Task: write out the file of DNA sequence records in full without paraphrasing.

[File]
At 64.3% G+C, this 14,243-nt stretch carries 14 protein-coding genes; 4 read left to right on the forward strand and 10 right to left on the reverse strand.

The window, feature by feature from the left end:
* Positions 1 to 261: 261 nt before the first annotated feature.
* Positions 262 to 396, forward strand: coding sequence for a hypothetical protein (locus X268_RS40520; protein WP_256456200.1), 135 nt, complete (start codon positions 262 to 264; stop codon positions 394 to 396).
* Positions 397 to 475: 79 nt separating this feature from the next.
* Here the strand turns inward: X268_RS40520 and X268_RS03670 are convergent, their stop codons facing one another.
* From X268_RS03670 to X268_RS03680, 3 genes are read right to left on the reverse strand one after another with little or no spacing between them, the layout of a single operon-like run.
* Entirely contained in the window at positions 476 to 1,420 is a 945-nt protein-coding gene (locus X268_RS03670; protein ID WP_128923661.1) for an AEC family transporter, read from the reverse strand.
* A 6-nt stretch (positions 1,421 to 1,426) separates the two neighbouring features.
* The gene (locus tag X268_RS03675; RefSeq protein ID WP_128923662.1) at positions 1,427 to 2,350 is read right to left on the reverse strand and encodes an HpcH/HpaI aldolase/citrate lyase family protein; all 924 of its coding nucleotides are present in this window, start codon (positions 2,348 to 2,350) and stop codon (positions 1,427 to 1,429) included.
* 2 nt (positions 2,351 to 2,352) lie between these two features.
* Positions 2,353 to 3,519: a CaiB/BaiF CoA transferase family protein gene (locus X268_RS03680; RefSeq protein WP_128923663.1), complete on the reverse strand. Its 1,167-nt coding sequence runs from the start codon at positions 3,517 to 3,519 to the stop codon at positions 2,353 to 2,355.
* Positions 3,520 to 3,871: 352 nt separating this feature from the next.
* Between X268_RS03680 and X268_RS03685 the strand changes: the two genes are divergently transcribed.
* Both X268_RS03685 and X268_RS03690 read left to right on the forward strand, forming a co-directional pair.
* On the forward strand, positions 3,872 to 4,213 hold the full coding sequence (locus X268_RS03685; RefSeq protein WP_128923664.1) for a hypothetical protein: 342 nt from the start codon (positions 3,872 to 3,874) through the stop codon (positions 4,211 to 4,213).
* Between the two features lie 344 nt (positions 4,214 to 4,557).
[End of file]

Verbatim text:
At 64.3% G+C, this 14,243-nt stretch carries 14 protein-coding genes; 4 read left to right on the forward strand and 10 right to left on the reverse strand.

The window, feature by feature from the left end:
* Positions 1 to 261: 261 nt before the first annotated feature.
* Positions 262 to 396, forward strand: coding sequence for a hypothetical protein (locus X268_RS40520; protein WP_256456200.1), 135 nt, complete (start codon positions 262 to 264; stop codon positions 394 to 396).
* Positions 397 to 475: 79 nt separating this feature from the next.
* Here the strand turns inward: X268_RS40520 and X268_RS03670 are convergent, their stop codons facing one another.
* From X268_RS03670 to X268_RS03680, 3 genes are read right to left on the reverse strand one after another with little or no spacing between them, the layout of a single operon-like run.
* Entirely contained in the window at positions 476 to 1,420 is a 945-nt protein-coding gene (locus X268_RS03670; protein ID WP_128923661.1) for an AEC family transporter, read from the reverse strand.
* A 6-nt stretch (positions 1,421 to 1,426) separates the two neighbouring features.
* The gene (locus tag X268_RS03675; RefSeq protein ID WP_128923662.1) at positions 1,427 to 2,350 is read right to left on the reverse strand and encodes an HpcH/HpaI aldolase/citrate lyase family protein; all 924 of its coding nucleotides are present in this window, start codon (positions 2,348 to 2,350) and stop codon (positions 1,427 to 1,429) included.
* 2 nt (positions 2,351 to 2,352) lie between these two features.
* Positions 2,353 to 3,519: a CaiB/BaiF CoA transferase family protein gene (locus X268_RS03680; RefSeq protein WP_128923663.1), complete on the reverse strand. Its 1,167-nt coding sequence runs from the start codon at positions 3,517 to 3,519 to the stop codon at positions 2,353 to 2,355.
* Positions 3,520 to 3,871: 352 nt separating this feature from the next.
* Between X268_RS03680 and X268_RS03685 the strand changes: the two genes are divergently transcribed.
* Both X268_RS03685 and X268_RS03690 read left to right on the forward strand, forming a co-directional pair.
* On the forward strand, positions 3,872 to 4,213 hold the full coding sequence (locus X268_RS03685; RefSeq protein WP_128923664.1) for a hypothetical protein: 342 nt from the start codon (positions 3,872 to 3,874) through the stop codon (positions 4,211 to 4,213).
* Between the two features lie 344 nt (positions 4,214 to 4,557).